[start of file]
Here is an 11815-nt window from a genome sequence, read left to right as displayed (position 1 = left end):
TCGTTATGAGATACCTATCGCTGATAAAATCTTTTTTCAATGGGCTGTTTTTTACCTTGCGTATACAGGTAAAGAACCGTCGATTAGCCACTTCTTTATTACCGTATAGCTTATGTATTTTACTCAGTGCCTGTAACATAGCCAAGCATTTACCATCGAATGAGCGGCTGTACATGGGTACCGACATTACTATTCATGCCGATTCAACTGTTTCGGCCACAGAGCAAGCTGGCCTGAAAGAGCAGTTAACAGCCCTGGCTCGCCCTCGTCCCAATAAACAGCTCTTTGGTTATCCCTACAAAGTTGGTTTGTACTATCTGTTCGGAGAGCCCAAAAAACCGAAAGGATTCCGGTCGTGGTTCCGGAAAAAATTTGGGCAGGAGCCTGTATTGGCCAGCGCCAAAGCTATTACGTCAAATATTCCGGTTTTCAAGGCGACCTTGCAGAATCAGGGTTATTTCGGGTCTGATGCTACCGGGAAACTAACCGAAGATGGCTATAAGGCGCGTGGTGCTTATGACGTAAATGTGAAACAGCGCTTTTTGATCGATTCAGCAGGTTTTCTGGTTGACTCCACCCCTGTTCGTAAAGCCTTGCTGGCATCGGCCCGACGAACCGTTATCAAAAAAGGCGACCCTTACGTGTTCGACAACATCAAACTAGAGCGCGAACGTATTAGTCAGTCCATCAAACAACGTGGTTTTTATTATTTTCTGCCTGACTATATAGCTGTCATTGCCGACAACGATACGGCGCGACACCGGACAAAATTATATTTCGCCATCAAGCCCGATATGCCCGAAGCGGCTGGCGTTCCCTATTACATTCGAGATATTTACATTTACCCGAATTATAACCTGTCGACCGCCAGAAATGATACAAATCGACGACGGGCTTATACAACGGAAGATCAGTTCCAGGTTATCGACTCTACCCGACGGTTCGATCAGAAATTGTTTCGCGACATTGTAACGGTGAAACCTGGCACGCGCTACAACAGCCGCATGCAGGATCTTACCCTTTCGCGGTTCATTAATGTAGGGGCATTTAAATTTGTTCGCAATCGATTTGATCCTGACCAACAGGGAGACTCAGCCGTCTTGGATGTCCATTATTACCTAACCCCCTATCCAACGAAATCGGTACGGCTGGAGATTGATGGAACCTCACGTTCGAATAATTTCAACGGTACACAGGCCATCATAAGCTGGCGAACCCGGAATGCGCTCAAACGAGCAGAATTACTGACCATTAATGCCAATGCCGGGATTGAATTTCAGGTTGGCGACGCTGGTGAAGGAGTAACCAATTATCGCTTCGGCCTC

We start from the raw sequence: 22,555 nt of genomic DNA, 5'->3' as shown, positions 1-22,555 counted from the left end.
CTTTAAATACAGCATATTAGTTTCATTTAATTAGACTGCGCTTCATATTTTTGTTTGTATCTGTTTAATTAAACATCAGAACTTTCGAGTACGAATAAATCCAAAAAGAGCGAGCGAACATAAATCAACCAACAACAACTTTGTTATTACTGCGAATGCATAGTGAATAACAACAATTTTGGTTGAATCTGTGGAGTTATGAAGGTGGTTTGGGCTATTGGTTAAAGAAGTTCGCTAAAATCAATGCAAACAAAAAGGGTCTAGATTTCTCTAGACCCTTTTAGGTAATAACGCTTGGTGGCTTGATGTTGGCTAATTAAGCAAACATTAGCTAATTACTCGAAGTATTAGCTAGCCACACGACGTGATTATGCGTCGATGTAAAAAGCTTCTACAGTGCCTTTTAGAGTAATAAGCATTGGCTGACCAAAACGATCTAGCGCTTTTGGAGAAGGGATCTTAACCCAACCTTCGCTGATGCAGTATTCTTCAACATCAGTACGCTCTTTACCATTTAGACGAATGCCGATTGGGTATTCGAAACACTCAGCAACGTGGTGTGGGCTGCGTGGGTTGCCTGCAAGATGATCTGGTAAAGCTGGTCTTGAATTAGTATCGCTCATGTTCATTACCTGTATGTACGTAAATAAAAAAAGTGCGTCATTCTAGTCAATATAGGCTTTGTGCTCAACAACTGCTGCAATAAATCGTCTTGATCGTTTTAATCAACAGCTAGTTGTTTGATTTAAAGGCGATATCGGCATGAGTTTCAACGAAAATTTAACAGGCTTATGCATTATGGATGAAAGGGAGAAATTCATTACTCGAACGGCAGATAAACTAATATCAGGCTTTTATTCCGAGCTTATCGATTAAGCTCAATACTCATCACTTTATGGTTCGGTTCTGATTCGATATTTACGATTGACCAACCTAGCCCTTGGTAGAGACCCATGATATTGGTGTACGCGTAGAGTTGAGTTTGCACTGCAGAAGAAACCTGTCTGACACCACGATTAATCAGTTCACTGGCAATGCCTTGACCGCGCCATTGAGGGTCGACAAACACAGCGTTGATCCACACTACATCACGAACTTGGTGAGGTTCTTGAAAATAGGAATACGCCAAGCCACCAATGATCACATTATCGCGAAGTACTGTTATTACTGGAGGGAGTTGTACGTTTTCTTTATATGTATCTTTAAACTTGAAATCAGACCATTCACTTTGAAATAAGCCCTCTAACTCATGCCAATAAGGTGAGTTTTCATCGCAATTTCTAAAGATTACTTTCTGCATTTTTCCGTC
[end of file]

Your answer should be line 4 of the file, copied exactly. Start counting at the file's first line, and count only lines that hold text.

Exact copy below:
CTTTAAATACAGCATATTAGTTTCATTTAATTAGACTGCGCTTCATATTTTTGTTTGTATCTGTTTAATTAAACATCAGAACTTTCGAGTACGAATAAATCCAAAAAGAGCGAGCGAACATAAATCAACCAACAACAACTTTGTTATTACTGCGAATGCATAGTGAATAACAACAATTTTGGTTGAATCTGTGGAGTTATGAAGGTGGTTTGGGCTATTGGTTAAAGAAGTTCGCTAAAATCAATGCAAACAAAAAGGGTCTAGATTTCTCTAGACCCTTTTAGGTAATAACGCTTGGTGGCTTGATGTTGGCTAATTAAGCAAACATTAGCTAATTACTCGAAGTATTAGCTAGCCACACGACGTGATTATGCGTCGATGTAAAAAGCTTCTACAGTGCCTTTTAGAGTAATAAGCATTGGCTGACCAAAACGATCTAGCGCTTTTGGAGAAGGGATCTTAACCCAACCTTCGCTGATGCAGTATTCTTCAACATCAGTACGCTCTTTACCATTTAGACGAATGCCGATTGGGTATTCGAAACACTCAGCAACGTGGTGTGGGCTGCGTGGGTTGCCTGCAAGATGATCTGGTAAAGCTGGTCTTGAATTAGTATCGCTCATGTTCATTACCTGTATGTACGTAAATAAAAAAAGTGCGTCATTCTAGTCAATATAGGCTTTGTGCTCAACAACTGCTGCAATAAATCGTCTTGATCGTTTTAATCAACAGCTAGTTGTTTGATTTAAAGGCGATATCGGCATGAGTTTCAACGAAAATTTAACAGGCTTATGCATTATGGATGAAAGGGAGAAATTCATTACTCGAACGGCAGATAAACTAATATCAGGCTTTTATTCCGAGCTTATCGATTAAGCTCAATACTCATCACTTTATGGTTCGGTTCTGATTCGATATTTACGATTGACCAACCTAGCCCTTGGTAGAGACCCATGATATTGGTGTACGCGTAGAGTTGAGTTTGCACTGCAGAAGAAACCTGTCTGACACCACGATTAATCAGTTCACTGGCAATGCCTTGACCGCGCCATTGAGGGTCGACAAACACAGCGTTGATCCACACTACATCACGAACTTGGTGAGGTTCTTGAAAATAGGAATACGCCAAGCCACCAATGATCACATTATCGCGAAGTACTGTTATTACTGGAGGGAGTTGTACGTTTTCTTTATATGTATCTTTAAACTTGAAATCAGACCATTCACTTTGAAATAAGCCCTCTAACTCATGCCAATAAGGTGAGTTTTCATCGCAATTTCTAAAGATTACTTTCTGCATTTTTCCGTC